In recent years, the private rented sector has overtaken social housing to become the main housing provider with some of the worse housing conditions that are linked to preventable health inequalities. This book seeks to expand upon previous research in the area with a focus on selective licensing and enforcement, using a case study to illustrate changes in working practices that have been bought about through new powers being made available to local authorities to issue civil financial penalties upon criminal landlords.
The book examines the impact of this legislation on regulatory enforcement in the London Borough of Newham’s property licensing scheme, delivered in a multi-agency partnership across its private rented sector, and the outcomes of combining the use of licensing and traditional housing inspections with use of civil penalties in alternative to prosecution to address some of the worse effects of poor housing.
The study also considers the limitations of employing informal actions to address such issues as well as identifying both the barriers to collaboration and the most effective strategies for service delivery where agencies – such as the police, border agency, council tax and local planning, irrespective of inter-agency competition – work together to achieve individual and shared objectives in evolving partnerships. The findings here will be of keen interest to environmental health professionals, academics, and indeed those operating in local authorities themselves.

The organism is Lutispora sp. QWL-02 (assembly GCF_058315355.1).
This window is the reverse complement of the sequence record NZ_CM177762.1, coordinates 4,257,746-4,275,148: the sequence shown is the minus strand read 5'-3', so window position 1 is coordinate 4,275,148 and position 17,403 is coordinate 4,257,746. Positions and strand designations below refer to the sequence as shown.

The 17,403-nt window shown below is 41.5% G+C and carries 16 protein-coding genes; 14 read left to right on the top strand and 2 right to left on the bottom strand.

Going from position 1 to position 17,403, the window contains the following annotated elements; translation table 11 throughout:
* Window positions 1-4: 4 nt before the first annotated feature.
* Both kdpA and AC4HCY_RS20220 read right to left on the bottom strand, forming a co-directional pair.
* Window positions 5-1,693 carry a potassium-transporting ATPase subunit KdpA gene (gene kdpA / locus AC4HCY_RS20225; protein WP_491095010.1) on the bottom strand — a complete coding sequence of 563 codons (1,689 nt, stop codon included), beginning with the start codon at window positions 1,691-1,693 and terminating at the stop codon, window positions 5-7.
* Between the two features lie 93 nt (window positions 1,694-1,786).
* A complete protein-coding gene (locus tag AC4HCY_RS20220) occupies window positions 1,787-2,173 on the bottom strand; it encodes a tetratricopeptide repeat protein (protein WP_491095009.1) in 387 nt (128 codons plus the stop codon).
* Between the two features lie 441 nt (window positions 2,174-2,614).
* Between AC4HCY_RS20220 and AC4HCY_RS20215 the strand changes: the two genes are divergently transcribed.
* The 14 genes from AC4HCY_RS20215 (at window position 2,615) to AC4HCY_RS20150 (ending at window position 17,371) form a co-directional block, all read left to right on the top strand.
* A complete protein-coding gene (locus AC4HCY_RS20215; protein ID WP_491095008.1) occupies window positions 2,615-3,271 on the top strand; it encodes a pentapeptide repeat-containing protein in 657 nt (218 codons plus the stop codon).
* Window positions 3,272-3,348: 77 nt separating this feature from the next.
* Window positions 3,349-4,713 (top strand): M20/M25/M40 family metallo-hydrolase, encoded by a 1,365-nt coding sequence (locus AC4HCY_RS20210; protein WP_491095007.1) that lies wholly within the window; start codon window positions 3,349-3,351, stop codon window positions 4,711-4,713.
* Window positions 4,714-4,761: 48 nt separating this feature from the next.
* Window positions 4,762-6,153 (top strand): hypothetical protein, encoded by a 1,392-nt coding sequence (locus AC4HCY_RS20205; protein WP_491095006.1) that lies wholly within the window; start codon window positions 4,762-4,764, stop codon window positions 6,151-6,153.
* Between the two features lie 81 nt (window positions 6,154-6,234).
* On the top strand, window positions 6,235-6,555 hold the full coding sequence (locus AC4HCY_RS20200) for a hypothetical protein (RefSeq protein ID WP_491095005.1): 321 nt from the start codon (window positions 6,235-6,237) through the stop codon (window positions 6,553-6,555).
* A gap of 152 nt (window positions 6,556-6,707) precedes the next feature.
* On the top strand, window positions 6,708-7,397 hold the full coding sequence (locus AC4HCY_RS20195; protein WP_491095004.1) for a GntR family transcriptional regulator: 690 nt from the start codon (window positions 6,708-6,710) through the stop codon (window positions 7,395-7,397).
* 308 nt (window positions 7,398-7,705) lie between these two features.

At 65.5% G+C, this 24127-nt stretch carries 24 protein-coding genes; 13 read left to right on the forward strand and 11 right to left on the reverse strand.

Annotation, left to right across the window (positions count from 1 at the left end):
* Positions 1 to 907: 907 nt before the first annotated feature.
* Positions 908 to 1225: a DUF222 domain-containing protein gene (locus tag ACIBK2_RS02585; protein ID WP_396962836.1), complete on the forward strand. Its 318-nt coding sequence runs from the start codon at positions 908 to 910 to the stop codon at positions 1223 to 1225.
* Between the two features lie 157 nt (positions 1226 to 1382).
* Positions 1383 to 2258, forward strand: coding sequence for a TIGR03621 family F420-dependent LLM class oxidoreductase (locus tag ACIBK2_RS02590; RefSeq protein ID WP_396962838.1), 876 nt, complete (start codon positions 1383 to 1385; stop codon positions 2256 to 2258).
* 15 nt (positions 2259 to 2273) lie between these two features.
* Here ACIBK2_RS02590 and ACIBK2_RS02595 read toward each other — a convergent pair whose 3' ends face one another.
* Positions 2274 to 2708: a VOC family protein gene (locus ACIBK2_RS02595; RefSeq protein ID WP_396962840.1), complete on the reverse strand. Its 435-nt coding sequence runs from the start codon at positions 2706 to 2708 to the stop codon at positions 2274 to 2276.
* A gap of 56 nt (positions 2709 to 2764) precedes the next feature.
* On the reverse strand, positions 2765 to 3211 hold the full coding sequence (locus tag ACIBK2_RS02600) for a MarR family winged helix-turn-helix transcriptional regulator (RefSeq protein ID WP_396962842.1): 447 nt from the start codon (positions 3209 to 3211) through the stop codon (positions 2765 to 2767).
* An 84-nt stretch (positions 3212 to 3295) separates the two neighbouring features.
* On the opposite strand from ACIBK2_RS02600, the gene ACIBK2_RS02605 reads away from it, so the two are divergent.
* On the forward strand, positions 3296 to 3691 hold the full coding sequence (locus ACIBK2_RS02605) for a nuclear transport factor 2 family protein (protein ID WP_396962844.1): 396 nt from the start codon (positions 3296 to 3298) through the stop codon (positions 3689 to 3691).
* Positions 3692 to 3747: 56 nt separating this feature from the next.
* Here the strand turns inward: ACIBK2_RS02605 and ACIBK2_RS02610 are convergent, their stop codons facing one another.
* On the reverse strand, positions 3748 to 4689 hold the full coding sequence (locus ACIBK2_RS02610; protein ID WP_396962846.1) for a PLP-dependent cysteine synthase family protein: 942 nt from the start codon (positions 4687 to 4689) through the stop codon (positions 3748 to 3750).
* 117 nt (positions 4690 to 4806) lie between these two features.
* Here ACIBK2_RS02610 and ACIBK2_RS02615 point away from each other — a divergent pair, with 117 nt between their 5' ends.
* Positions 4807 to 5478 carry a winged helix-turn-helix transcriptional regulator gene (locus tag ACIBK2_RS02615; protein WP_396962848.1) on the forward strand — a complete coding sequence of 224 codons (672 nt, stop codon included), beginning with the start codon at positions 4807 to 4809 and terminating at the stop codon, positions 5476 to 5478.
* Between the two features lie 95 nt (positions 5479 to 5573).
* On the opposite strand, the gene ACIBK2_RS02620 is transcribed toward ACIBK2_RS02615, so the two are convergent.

Table of Contents
Acknowledgements List of Abbreviations List of Figures List of Tables List of Photographs 1. Introduction 2. The Case Study 3. HHSRS or Licensing? 4. The Policy Analysis 5. A Small Literature Review Index
Paul Oatt recently completed an MSc in Public Health Management at the London School of Hygiene and Tropical Medicine. He has worked in Environmental Health for over 17 years, mainly in housing carrying out HHSRS inspections and enforcement. He worked at Newham Council enforcing borough wide licensing on their first five-year scheme. He now works as programme manager for Havering Council, overseeing enforcement of their additional licensing scheme. Over the years he has used many of the available enforcement tools to address serious housing hazards arising through poor management to ensure landlords either achieve compliance and reduce hazards to health or face legal consequences.